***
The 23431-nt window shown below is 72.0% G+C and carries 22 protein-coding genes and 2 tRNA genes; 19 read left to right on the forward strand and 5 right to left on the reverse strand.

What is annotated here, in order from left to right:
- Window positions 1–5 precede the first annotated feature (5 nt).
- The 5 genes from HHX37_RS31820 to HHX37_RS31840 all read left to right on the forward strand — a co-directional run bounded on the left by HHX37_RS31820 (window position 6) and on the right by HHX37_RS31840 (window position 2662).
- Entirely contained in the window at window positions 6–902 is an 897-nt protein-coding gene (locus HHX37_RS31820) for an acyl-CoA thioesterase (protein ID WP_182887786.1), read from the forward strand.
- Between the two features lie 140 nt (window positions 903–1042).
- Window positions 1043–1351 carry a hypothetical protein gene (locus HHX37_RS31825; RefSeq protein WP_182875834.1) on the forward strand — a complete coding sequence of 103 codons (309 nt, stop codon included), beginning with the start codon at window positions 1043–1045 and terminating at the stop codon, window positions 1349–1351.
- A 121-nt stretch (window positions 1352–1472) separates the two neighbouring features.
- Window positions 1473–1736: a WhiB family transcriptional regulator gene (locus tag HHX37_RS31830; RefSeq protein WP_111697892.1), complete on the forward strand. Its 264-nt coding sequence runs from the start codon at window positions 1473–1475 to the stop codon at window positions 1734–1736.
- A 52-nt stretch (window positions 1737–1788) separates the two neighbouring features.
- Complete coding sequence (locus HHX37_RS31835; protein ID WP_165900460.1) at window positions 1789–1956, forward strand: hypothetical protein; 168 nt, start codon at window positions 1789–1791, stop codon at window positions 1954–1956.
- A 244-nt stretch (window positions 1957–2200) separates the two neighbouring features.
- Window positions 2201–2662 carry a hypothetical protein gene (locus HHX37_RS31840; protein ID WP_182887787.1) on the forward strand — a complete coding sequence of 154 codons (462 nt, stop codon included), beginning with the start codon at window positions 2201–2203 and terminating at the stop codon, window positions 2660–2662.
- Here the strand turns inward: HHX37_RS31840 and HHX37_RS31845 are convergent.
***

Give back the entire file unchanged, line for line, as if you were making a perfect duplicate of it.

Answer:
The 23431-nt window shown below is 72.0% G+C and carries 22 protein-coding genes and 2 tRNA genes; 19 read left to right on the forward strand and 5 right to left on the reverse strand.

What is annotated here, in order from left to right:
- Window positions 1–5 precede the first annotated feature (5 nt).
- The 5 genes from HHX37_RS31820 to HHX37_RS31840 all read left to right on the forward strand — a co-directional run bounded on the left by HHX37_RS31820 (window position 6) and on the right by HHX37_RS31840 (window position 2662).
- Entirely contained in the window at window positions 6–902 is an 897-nt protein-coding gene (locus HHX37_RS31820) for an acyl-CoA thioesterase (protein ID WP_182887786.1), read from the forward strand.
- Between the two features lie 140 nt (window positions 903–1042).
- Window positions 1043–1351 carry a hypothetical protein gene (locus HHX37_RS31825; RefSeq protein WP_182875834.1) on the forward strand — a complete coding sequence of 103 codons (309 nt, stop codon included), beginning with the start codon at window positions 1043–1045 and terminating at the stop codon, window positions 1349–1351.
- A 121-nt stretch (window positions 1352–1472) separates the two neighbouring features.
- Window positions 1473–1736: a WhiB family transcriptional regulator gene (locus tag HHX37_RS31830; RefSeq protein WP_111697892.1), complete on the forward strand. Its 264-nt coding sequence runs from the start codon at window positions 1473–1475 to the stop codon at window positions 1734–1736.
- A 52-nt stretch (window positions 1737–1788) separates the two neighbouring features.
- Complete coding sequence (locus HHX37_RS31835; protein ID WP_165900460.1) at window positions 1789–1956, forward strand: hypothetical protein; 168 nt, start codon at window positions 1789–1791, stop codon at window positions 1954–1956.
- A 244-nt stretch (window positions 1957–2200) separates the two neighbouring features.
- Window positions 2201–2662 carry a hypothetical protein gene (locus HHX37_RS31840; protein ID WP_182887787.1) on the forward strand — a complete coding sequence of 154 codons (462 nt, stop codon included), beginning with the start codon at window positions 2201–2203 and terminating at the stop codon, window positions 2660–2662.
- Here the strand turns inward: HHX37_RS31840 and HHX37_RS31845 are convergent.